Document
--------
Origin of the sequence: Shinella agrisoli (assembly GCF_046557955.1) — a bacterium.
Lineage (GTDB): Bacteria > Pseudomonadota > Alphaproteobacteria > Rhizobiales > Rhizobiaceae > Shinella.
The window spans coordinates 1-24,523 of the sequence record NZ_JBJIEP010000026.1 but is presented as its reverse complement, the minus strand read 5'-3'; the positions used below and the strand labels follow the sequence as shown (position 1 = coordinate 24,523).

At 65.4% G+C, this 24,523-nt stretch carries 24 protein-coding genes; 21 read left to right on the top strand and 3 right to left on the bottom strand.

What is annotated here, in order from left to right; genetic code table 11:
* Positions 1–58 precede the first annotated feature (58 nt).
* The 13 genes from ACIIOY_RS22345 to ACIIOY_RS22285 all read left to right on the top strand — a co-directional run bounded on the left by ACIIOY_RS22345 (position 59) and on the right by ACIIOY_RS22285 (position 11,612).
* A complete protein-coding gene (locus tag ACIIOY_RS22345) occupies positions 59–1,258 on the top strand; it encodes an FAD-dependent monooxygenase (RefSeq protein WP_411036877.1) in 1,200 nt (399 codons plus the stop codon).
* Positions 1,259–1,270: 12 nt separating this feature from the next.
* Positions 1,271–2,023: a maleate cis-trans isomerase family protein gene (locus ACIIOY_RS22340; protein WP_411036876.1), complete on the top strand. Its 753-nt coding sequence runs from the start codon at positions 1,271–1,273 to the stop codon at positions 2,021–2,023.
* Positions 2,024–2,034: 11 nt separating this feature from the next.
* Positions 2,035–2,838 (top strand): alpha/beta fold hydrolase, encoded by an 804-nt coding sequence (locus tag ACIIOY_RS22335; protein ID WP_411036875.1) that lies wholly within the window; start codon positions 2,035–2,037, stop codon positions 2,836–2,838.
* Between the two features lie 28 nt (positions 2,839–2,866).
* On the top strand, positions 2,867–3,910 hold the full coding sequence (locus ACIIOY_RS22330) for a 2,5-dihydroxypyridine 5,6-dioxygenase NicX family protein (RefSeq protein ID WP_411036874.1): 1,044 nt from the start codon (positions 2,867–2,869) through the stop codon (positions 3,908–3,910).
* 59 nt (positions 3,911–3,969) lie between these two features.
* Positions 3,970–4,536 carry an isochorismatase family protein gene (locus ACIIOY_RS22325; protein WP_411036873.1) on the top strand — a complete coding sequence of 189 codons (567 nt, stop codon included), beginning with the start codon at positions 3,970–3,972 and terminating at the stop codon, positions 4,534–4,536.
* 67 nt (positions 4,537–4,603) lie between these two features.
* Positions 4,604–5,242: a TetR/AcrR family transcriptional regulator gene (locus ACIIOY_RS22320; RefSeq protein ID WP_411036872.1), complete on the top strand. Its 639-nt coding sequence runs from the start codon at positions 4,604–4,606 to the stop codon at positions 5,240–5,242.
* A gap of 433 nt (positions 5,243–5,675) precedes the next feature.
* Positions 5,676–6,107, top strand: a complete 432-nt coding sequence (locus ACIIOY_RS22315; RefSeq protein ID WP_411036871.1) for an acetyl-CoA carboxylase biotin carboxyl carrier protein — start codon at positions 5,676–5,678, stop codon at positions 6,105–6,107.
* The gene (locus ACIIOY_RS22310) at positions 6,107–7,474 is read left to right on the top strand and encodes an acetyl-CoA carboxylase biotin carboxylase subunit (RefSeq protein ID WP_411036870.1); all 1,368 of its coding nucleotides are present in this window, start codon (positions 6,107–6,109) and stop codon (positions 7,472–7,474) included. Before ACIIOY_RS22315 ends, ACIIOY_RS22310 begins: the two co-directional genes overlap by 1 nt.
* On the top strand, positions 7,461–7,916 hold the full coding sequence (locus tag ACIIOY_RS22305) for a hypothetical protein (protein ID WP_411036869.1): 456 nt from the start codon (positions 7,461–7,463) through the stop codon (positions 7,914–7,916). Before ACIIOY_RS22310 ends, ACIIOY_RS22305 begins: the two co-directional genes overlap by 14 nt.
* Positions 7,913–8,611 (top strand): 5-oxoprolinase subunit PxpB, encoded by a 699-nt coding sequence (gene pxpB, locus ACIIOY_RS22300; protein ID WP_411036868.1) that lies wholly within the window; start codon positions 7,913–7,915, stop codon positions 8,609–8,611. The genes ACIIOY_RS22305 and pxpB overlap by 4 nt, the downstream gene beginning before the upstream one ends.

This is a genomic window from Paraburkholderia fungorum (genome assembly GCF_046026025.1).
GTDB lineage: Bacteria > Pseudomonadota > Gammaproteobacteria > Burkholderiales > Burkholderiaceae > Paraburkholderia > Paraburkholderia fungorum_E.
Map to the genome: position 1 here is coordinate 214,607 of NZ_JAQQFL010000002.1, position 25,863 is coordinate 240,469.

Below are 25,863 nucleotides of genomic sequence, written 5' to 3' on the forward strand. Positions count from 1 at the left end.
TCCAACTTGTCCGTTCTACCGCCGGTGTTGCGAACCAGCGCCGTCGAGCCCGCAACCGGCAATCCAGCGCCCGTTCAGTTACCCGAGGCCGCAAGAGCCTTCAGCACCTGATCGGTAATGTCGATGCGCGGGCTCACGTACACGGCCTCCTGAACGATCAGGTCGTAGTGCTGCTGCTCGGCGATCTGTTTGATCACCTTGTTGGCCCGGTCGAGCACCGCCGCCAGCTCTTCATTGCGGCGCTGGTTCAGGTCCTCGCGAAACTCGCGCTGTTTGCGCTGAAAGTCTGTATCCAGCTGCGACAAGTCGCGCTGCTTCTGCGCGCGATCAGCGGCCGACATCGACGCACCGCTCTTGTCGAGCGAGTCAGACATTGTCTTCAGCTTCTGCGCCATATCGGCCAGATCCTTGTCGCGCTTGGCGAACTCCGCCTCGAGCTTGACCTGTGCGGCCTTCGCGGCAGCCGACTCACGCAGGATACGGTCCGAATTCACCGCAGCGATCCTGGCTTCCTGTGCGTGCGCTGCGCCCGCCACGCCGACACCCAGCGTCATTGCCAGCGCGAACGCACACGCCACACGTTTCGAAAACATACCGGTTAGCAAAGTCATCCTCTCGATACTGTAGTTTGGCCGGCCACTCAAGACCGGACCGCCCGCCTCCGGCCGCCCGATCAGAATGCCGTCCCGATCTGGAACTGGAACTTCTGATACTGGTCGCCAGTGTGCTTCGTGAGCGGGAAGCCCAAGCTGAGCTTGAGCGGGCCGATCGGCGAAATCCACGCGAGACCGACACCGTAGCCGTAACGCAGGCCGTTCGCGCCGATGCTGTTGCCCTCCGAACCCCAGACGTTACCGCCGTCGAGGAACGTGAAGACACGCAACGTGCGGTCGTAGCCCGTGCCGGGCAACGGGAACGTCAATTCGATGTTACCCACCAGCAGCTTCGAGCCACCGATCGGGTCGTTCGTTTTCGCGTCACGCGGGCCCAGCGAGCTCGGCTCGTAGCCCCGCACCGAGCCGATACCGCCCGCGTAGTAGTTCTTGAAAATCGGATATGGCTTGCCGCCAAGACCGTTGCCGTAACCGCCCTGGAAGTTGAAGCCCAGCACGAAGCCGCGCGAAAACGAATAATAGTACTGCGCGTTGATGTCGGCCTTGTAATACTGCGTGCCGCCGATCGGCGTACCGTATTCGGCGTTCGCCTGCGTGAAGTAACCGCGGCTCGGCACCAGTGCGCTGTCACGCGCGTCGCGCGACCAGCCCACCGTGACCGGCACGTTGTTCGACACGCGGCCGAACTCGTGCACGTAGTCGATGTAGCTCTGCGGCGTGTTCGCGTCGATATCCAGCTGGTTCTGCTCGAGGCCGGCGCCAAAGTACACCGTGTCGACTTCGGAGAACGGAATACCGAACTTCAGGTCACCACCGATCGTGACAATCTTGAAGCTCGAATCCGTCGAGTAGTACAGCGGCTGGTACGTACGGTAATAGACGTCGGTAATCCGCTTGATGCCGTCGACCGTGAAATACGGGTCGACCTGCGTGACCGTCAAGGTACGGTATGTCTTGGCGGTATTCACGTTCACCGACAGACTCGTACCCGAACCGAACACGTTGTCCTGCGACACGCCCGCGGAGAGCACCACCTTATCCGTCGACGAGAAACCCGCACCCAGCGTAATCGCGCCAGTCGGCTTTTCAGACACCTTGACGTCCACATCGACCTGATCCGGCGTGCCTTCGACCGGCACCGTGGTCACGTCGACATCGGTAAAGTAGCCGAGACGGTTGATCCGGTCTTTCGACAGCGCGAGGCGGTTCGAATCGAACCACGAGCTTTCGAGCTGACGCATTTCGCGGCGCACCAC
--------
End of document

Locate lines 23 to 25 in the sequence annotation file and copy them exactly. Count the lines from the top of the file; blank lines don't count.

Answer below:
* Positions 7,913–8,611 (top strand): 5-oxoprolinase subunit PxpB, encoded by a 699-nt coding sequence (gene pxpB, locus ACIIOY_RS22300; protein ID WP_411036868.1) that lies wholly within the window; start codon positions 7,913–7,915, stop codon positions 8,609–8,611. The genes ACIIOY_RS22305 and pxpB overlap by 4 nt, the downstream gene beginning before the upstream one ends.

This is a genomic window from Paraburkholderia fungorum (genome assembly GCF_046026025.1).
GTDB lineage: Bacteria > Pseudomonadota > Gammaproteobacteria > Burkholderiales > Burkholderiaceae > Paraburkholderia > Paraburkholderia fungorum_E.